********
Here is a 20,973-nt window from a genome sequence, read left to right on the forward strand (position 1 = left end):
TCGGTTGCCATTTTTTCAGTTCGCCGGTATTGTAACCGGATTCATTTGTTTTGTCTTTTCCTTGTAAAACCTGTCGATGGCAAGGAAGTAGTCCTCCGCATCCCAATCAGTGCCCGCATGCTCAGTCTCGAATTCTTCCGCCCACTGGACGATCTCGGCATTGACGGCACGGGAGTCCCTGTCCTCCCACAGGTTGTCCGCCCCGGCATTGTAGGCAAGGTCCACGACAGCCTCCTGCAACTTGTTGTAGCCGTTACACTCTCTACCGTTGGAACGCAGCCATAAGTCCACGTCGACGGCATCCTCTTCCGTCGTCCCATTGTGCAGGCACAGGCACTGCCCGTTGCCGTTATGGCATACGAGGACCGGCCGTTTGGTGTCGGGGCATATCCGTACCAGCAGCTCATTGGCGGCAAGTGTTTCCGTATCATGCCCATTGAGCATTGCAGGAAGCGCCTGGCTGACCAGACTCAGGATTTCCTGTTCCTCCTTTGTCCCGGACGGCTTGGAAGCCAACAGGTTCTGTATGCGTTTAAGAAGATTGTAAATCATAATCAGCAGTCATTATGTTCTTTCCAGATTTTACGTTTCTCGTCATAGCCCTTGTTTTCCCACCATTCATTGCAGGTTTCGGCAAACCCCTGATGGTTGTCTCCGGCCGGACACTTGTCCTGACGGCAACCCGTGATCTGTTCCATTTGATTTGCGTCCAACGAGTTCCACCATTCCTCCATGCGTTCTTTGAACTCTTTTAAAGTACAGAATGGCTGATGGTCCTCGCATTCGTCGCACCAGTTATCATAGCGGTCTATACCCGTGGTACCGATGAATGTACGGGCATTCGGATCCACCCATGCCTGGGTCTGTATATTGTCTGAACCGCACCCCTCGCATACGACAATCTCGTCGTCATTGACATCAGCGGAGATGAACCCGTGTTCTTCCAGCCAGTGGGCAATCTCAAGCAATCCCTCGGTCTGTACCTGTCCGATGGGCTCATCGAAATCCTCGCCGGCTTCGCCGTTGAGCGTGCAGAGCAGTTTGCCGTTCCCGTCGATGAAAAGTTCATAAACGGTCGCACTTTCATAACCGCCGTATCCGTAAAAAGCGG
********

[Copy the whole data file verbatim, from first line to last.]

Here is a 20,973-nt window from a genome sequence, read left to right on the forward strand (position 1 = left end):
TCGGTTGCCATTTTTTCAGTTCGCCGGTATTGTAACCGGATTCATTTGTTTTGTCTTTTCCTTGTAAAACCTGTCGATGGCAAGGAAGTAGTCCTCCGCATCCCAATCAGTGCCCGCATGCTCAGTCTCGAATTCTTCCGCCCACTGGACGATCTCGGCATTGACGGCACGGGAGTCCCTGTCCTCCCACAGGTTGTCCGCCCCGGCATTGTAGGCAAGGTCCACGACAGCCTCCTGCAACTTGTTGTAGCCGTTACACTCTCTACCGTTGGAACGCAGCCATAAGTCCACGTCGACGGCATCCTCTTCCGTCGTCCCATTGTGCAGGCACAGGCACTGCCCGTTGCCGTTATGGCATACGAGGACCGGCCGTTTGGTGTCGGGGCATATCCGTACCAGCAGCTCATTGGCGGCAAGTGTTTCCGTATCATGCCCATTGAGCATTGCAGGAAGCGCCTGGCTGACCAGACTCAGGATTTCCTGTTCCTCCTTTGTCCCGGACGGCTTGGAAGCCAACAGGTTCTGTATGCGTTTAAGAAGATTGTAAATCATAATCAGCAGTCATTATGTTCTTTCCAGATTTTACGTTTCTCGTCATAGCCCTTGTTTTCCCACCATTCATTGCAGGTTTCGGCAAACCCCTGATGGTTGTCTCCGGCCGGACACTTGTCCTGACGGCAACCCGTGATCTGTTCCATTTGATTTGCGTCCAACGAGTTCCACCATTCCTCCATGCGTTCTTTGAACTCTTTTAAAGTACAGAATGGCTGATGGTCCTCGCATTCGTCGCACCAGTTATCATAGCGGTCTATACCCGTGGTACCGATGAATGTACGGGCATTCGGATCCACCCATGCCTGGGTCTGTATATTGTCTGAACCGCACCCCTCGCATACGACAATCTCGTCGTCATTGACATCAGCGGAGATGAACCCGTGTTCTTCCAGCCAGTGGGCAATCTCAAGCAATCCCTCGGTCTGTACCTGTCCGATGGGCTCATCGAAATCCTCGCCGGCTTCGCCGTTGAGCGTGCAGAGCAGTTTGCCGTTCCCGTCGATGAAAAGTTCATAAACGGTCGCACTTTCATAACCGCCGTATCCGTAAAAAGCGG